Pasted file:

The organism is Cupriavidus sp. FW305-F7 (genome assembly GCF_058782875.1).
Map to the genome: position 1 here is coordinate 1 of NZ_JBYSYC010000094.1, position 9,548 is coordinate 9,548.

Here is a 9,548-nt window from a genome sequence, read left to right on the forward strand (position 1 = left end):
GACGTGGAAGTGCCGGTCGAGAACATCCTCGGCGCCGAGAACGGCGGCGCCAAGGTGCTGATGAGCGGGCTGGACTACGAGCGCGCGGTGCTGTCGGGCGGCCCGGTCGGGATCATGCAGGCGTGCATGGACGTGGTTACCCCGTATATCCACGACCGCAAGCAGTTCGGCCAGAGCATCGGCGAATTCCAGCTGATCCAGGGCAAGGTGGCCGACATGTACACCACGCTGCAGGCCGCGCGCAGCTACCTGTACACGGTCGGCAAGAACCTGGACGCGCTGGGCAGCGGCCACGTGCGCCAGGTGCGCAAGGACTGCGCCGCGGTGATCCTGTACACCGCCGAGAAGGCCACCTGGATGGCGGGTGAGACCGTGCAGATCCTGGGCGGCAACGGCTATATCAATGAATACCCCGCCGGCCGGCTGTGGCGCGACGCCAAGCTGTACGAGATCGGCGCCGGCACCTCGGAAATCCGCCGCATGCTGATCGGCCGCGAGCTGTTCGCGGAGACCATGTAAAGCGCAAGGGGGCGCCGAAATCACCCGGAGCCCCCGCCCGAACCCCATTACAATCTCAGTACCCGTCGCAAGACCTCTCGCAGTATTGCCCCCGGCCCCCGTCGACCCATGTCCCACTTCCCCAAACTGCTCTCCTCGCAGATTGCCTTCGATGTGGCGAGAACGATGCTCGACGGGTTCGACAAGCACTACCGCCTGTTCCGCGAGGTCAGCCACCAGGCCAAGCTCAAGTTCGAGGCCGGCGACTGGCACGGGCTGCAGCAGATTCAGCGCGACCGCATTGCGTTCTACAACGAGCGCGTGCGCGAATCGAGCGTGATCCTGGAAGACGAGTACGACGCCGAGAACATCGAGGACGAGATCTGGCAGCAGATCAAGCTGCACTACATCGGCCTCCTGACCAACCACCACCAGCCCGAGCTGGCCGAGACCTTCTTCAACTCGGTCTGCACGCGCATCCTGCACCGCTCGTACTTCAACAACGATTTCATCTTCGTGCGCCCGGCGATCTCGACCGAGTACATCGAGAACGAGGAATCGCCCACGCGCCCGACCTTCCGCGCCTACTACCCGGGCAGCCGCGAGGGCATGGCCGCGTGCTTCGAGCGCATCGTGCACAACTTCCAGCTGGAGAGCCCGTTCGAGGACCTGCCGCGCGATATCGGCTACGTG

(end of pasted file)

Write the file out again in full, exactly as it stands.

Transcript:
The organism is Cupriavidus sp. FW305-F7 (genome assembly GCF_058782875.1).
Map to the genome: position 1 here is coordinate 1 of NZ_JBYSYC010000094.1, position 9,548 is coordinate 9,548.

Here is a 9,548-nt window from a genome sequence, read left to right on the forward strand (position 1 = left end):
GACGTGGAAGTGCCGGTCGAGAACATCCTCGGCGCCGAGAACGGCGGCGCCAAGGTGCTGATGAGCGGGCTGGACTACGAGCGCGCGGTGCTGTCGGGCGGCCCGGTCGGGATCATGCAGGCGTGCATGGACGTGGTTACCCCGTATATCCACGACCGCAAGCAGTTCGGCCAGAGCATCGGCGAATTCCAGCTGATCCAGGGCAAGGTGGCCGACATGTACACCACGCTGCAGGCCGCGCGCAGCTACCTGTACACGGTCGGCAAGAACCTGGACGCGCTGGGCAGCGGCCACGTGCGCCAGGTGCGCAAGGACTGCGCCGCGGTGATCCTGTACACCGCCGAGAAGGCCACCTGGATGGCGGGTGAGACCGTGCAGATCCTGGGCGGCAACGGCTATATCAATGAATACCCCGCCGGCCGGCTGTGGCGCGACGCCAAGCTGTACGAGATCGGCGCCGGCACCTCGGAAATCCGCCGCATGCTGATCGGCCGCGAGCTGTTCGCGGAGACCATGTAAAGCGCAAGGGGGCGCCGAAATCACCCGGAGCCCCCGCCCGAACCCCATTACAATCTCAGTACCCGTCGCAAGACCTCTCGCAGTATTGCCCCCGGCCCCCGTCGACCCATGTCCCACTTCCCCAAACTGCTCTCCTCGCAGATTGCCTTCGATGTGGCGAGAACGATGCTCGACGGGTTCGACAAGCACTACCGCCTGTTCCGCGAGGTCAGCCACCAGGCCAAGCTCAAGTTCGAGGCCGGCGACTGGCACGGGCTGCAGCAGATTCAGCGCGACCGCATTGCGTTCTACAACGAGCGCGTGCGCGAATCGAGCGTGATCCTGGAAGACGAGTACGACGCCGAGAACATCGAGGACGAGATCTGGCAGCAGATCAAGCTGCACTACATCGGCCTCCTGACCAACCACCACCAGCCCGAGCTGGCCGAGACCTTCTTCAACTCGGTCTGCACGCGCATCCTGCACCGCTCGTACTTCAACAACGATTTCATCTTCGTGCGCCCGGCGATCTCGACCGAGTACATCGAGAACGAGGAATCGCCCACGCGCCCGACCTTCCGCGCCTACTACCCGGGCAGCCGCGAGGGCATGGCCGCGTGCTTCGAGCGCATCGTGCACAACTTCCAGCTGGAGAGCCCGTTCGAGGACCTGCCGCGCGATATCGGCTACGTG